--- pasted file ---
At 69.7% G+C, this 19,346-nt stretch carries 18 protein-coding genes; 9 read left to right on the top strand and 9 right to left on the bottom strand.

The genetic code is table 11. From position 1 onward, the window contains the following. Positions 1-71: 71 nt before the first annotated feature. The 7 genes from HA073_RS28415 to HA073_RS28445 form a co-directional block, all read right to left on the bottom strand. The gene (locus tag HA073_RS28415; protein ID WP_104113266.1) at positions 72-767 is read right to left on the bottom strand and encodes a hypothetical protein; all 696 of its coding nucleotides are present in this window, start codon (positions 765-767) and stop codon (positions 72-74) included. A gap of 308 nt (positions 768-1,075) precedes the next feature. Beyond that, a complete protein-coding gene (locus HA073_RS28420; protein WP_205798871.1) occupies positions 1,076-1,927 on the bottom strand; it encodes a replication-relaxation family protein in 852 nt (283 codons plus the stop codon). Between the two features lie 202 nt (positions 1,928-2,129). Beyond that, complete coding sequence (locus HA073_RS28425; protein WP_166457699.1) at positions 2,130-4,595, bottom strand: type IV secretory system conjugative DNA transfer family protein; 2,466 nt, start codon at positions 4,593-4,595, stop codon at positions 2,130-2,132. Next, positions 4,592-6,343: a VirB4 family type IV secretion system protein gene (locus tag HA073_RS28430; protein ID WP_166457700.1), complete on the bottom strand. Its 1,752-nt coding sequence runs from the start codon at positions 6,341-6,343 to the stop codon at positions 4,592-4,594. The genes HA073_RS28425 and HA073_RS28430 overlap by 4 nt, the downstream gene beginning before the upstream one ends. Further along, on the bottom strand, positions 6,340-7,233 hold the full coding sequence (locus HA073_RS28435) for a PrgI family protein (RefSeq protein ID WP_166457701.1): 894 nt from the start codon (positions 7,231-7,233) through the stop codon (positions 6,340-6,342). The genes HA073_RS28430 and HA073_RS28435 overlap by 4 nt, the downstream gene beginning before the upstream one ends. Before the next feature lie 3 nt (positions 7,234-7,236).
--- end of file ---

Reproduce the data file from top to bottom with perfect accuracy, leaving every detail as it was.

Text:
At 69.7% G+C, this 19,346-nt stretch carries 18 protein-coding genes; 9 read left to right on the top strand and 9 right to left on the bottom strand.

The genetic code is table 11. From position 1 onward, the window contains the following. Positions 1-71: 71 nt before the first annotated feature. The 7 genes from HA073_RS28415 to HA073_RS28445 form a co-directional block, all read right to left on the bottom strand. The gene (locus tag HA073_RS28415; protein ID WP_104113266.1) at positions 72-767 is read right to left on the bottom strand and encodes a hypothetical protein; all 696 of its coding nucleotides are present in this window, start codon (positions 765-767) and stop codon (positions 72-74) included. A gap of 308 nt (positions 768-1,075) precedes the next feature. Beyond that, a complete protein-coding gene (locus HA073_RS28420; protein WP_205798871.1) occupies positions 1,076-1,927 on the bottom strand; it encodes a replication-relaxation family protein in 852 nt (283 codons plus the stop codon). Between the two features lie 202 nt (positions 1,928-2,129). Beyond that, complete coding sequence (locus HA073_RS28425; protein WP_166457699.1) at positions 2,130-4,595, bottom strand: type IV secretory system conjugative DNA transfer family protein; 2,466 nt, start codon at positions 4,593-4,595, stop codon at positions 2,130-2,132. Next, positions 4,592-6,343: a VirB4 family type IV secretion system protein gene (locus tag HA073_RS28430; protein ID WP_166457700.1), complete on the bottom strand. Its 1,752-nt coding sequence runs from the start codon at positions 6,341-6,343 to the stop codon at positions 4,592-4,594. The genes HA073_RS28425 and HA073_RS28430 overlap by 4 nt, the downstream gene beginning before the upstream one ends. Further along, on the bottom strand, positions 6,340-7,233 hold the full coding sequence (locus HA073_RS28435) for a PrgI family protein (RefSeq protein ID WP_166457701.1): 894 nt from the start codon (positions 7,231-7,233) through the stop codon (positions 6,340-6,342). The genes HA073_RS28430 and HA073_RS28435 overlap by 4 nt, the downstream gene beginning before the upstream one ends. Before the next feature lie 3 nt (positions 7,234-7,236).